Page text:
Heidi Newton

A New Female Computer Scientist

When I started my computer science degree, the only reason I knew what computer science and programming even was is because I had some friends in an online game I played who were programmers, and the stuff they talked about sounded really exciting. If it hadn't been for that, I would have had no idea what it was, and there's probably no chance I would have done a computer science degree.

In this blog post, I share my story of getting into Computer Science (quite a few years ago now!)

Entering programs into a Graphing Calculator

The first "programming" I did was on my graphing calculator. This was simply of the form of finding programs for games on the internet. I would print out the program, and then while sitting in class (usually during Physics) I would symbol-by-symbol enter the program in. It took quite awhile, as I had to find every single symbol, and sometimes they were hidden in strange menus. The first game I entered into my calculator was Pong. It might have even been this version I found on tibasicdev just now.

A graphing calculator
:Repeat K=45 or X=1 and A≠Y
:T(Y>1 and Y<8)+(Y=1)-(Y=8→T
:S(X>1 and X<16)+(X=1)-(X=16→S
:Pause "Game Over!

Now remember that this was the first programming I'd ever done. A few lessons I learnt that surprised me were:

  • If you can't find a particular symbol, then choosing one that looks very similar won't just make the program work. Leaving out a line or 2 doesn't necessarily mean the program will "mostly" work either!
  • Even the tiniest of errors might break the program.
  • Finding where you made a mistake (mistakes can be made even when just entering data!) can be really tedious sometimes.
  • Some of the instructions were easy to understand, others just looked like random symbols.

Back in 2006, it wasn't so easy to find a transfer cable (and the idea of connecting a calculator to the Internet was well beyond the budget of any middle class person in New Zealand!). Entering the programs into the calculator really was the only way to get it working. One of my friends actually played the Pong game on my calculator during class. Apparently she was even border than me during Physics! Other games I entered into my calculator included Tetris and Sudoku. I tried to enter Pacman, but I never did find all the bugs.

The info session

I was still keen on studying computer science by the end of high school, although I was very embarrassed about telling more people this than I had to. I really believed that it was a subject "not really for woman" and as an 18 year old female who had never really fitted in, the last thing I wanted was to be taking a "mans" subject. So, whenever people asked me in High School what I was going to study next year, I just said I didn't know yet, or occasionally I said Statistics.

In the last term of the school year, we had a Year 13's day trip to Lincoln University and then Canterbury University because they were both having open days (why they decided to put them on the same day, I really don't know). I decided to be brave and go to the information session about Computer Science. I was nervous, being female and all.

Something all my friends know about me is that I can't find my way around without getting lost. I still need to ask my partner for directions around our own city. The Canterbury University campus is huge, and I had trouble finding the lecture theatre the information session was at. This meant I was late so couldn't even sneak in through the crowd.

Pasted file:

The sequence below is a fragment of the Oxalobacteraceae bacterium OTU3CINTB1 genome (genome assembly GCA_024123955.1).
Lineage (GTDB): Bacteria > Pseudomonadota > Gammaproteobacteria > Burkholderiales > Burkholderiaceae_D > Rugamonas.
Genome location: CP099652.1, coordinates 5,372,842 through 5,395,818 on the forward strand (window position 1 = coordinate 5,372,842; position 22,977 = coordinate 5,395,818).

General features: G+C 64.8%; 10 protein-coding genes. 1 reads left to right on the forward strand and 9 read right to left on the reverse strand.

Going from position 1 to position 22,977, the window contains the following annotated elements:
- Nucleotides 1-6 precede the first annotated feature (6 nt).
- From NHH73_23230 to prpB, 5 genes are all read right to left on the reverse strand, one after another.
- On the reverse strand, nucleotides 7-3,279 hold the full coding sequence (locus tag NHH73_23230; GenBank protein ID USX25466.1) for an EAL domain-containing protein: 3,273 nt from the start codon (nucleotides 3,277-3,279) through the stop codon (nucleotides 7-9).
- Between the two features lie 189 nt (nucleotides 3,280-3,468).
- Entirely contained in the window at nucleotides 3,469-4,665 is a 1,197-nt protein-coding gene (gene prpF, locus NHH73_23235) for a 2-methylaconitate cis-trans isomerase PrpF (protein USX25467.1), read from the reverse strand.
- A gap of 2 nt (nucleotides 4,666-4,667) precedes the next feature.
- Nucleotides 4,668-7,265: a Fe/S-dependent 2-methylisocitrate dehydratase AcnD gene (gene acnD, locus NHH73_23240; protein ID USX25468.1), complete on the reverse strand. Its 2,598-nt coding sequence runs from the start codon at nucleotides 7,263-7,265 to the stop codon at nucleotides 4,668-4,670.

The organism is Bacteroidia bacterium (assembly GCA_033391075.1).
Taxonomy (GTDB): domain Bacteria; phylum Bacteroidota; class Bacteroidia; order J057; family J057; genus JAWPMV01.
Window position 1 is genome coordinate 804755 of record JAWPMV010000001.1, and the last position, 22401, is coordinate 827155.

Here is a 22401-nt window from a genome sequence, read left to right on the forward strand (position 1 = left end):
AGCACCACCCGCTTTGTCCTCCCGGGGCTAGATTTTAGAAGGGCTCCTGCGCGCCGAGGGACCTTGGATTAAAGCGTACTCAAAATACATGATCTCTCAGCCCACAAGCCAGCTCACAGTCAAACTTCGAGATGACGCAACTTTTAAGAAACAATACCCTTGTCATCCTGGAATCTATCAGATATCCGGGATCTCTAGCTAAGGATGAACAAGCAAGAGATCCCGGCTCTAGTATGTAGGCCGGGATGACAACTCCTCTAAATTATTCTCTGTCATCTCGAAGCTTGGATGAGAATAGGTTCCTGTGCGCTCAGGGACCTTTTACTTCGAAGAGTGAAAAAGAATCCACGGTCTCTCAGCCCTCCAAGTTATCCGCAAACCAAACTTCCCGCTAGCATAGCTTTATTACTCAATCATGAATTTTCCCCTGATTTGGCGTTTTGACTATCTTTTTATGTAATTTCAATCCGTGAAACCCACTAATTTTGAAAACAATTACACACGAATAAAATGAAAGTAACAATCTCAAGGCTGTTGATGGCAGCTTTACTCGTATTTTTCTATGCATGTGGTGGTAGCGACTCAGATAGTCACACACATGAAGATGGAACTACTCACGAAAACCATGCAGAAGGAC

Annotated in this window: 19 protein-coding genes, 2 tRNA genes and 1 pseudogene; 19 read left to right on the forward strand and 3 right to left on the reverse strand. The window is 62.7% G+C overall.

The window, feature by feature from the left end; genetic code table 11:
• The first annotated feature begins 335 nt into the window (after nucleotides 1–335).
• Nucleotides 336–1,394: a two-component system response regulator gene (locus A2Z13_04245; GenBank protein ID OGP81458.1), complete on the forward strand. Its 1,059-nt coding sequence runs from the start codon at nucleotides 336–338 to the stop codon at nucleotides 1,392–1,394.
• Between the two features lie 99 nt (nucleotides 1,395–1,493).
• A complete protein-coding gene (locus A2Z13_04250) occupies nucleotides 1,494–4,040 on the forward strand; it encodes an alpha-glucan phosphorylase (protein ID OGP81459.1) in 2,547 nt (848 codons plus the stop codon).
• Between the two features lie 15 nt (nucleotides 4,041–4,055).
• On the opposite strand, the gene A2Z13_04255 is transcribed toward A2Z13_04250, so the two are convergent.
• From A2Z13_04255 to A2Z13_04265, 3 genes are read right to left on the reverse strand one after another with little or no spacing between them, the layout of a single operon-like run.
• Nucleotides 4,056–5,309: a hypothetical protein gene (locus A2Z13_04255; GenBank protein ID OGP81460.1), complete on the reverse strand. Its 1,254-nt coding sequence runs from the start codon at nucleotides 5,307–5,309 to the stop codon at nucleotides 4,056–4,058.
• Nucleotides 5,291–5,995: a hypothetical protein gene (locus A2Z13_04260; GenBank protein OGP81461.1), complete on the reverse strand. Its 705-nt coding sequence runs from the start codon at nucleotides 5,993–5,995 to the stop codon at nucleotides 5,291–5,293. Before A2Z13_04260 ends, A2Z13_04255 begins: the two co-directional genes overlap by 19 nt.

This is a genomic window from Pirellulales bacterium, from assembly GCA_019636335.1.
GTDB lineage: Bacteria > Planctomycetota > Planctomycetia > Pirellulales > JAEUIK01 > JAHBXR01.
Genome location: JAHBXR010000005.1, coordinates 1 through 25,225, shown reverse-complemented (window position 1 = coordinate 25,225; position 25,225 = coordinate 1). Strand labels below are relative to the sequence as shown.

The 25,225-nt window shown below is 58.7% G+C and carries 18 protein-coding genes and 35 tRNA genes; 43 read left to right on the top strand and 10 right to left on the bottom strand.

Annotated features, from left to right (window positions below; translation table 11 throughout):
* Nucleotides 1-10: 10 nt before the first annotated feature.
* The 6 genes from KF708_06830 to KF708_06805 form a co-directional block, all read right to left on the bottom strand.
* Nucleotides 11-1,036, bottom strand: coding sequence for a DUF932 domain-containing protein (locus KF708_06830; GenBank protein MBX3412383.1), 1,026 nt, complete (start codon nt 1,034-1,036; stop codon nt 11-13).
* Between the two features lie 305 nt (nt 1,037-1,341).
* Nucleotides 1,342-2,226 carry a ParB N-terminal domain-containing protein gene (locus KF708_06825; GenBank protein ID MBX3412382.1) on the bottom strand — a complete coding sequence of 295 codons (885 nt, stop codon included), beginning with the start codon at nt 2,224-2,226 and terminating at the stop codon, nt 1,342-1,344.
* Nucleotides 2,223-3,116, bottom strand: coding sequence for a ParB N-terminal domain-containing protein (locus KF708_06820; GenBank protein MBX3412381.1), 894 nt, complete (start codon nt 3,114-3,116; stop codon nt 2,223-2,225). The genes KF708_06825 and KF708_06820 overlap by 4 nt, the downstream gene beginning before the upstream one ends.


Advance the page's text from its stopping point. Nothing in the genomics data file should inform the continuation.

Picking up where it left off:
When I walked into the lecture theatre of somewhere between 100 and 200 people, I looked around and the first thing I realised was that I couldn't see another woman in the room. My worst fears had been confirmed. My instincts were right, this course must be men only, and I as a women shouldn't be here. I quickly sat down and grabbed the info sheet out of my bag, trying to see if it said anything about whether or not woman were allowed to take computer science at University of Canterbury. Nothing was said about it.

I then wondered if it was a heavily implied social rule, and therefore they didn't feel the need to write it down. After all, my understanding of social rules was comparable to my ability to find my way around the University campus! I sat quietly and still, probably the quietest and stillest I have ever sat.

I listened to the talk, and it was really interesting, and I figured that if they let me, I could probably do this, but I wasn't sure whether or not it'd be considered as socially acceptable. Near the end, the lecturer took questions. Lots of the guys were putting up their hands and saying stuff like "I've programmed for x years in y, is that enough to do this course?", and all kinds of things like that. They knew everything already! I still remember somebody asking whether the University prefers object oriented programming or functional programming. At that point I thought that the fact I'm a woman wasn't the main issue, but the fact that I had never programmed before must mean I'm not even eligible to enroll, as everybody there seemed to have been a programmer since they were a baby. Perhaps even before they were toilet trained.

By the end of the talk, I decided I just had to figure out once and for all whether or not me being a woman was a barrier to entry, and whether or not my lack of previous experience was a show stopper. So at the end, I waited until most people had left before going up to the lecturer to ask my very important questions.

"I've never programmed before. That means I can't do this course, right?"

And the lecturer just asked me if I liked Math. I told him yes, it's my favourite subject. He smiled and told me I'd fine and that the course doesn't assume any previous programming experience -- it was for complete beginners, just like myself, and the main thing that mattered was my desire to learn and that I enjoyed Math. I was surprised at how kind the lecture seemed, he had a really big smile! I now know his name is Tim Bell, and he's a good friend of mine to this day. I was slightly surprised he hadn't been concerned abut my gender, but at least he said I could take the course.

My first year

I set up my first year so that I could switch majors to either Math or Statistics if the Computer Science didn't work out for me.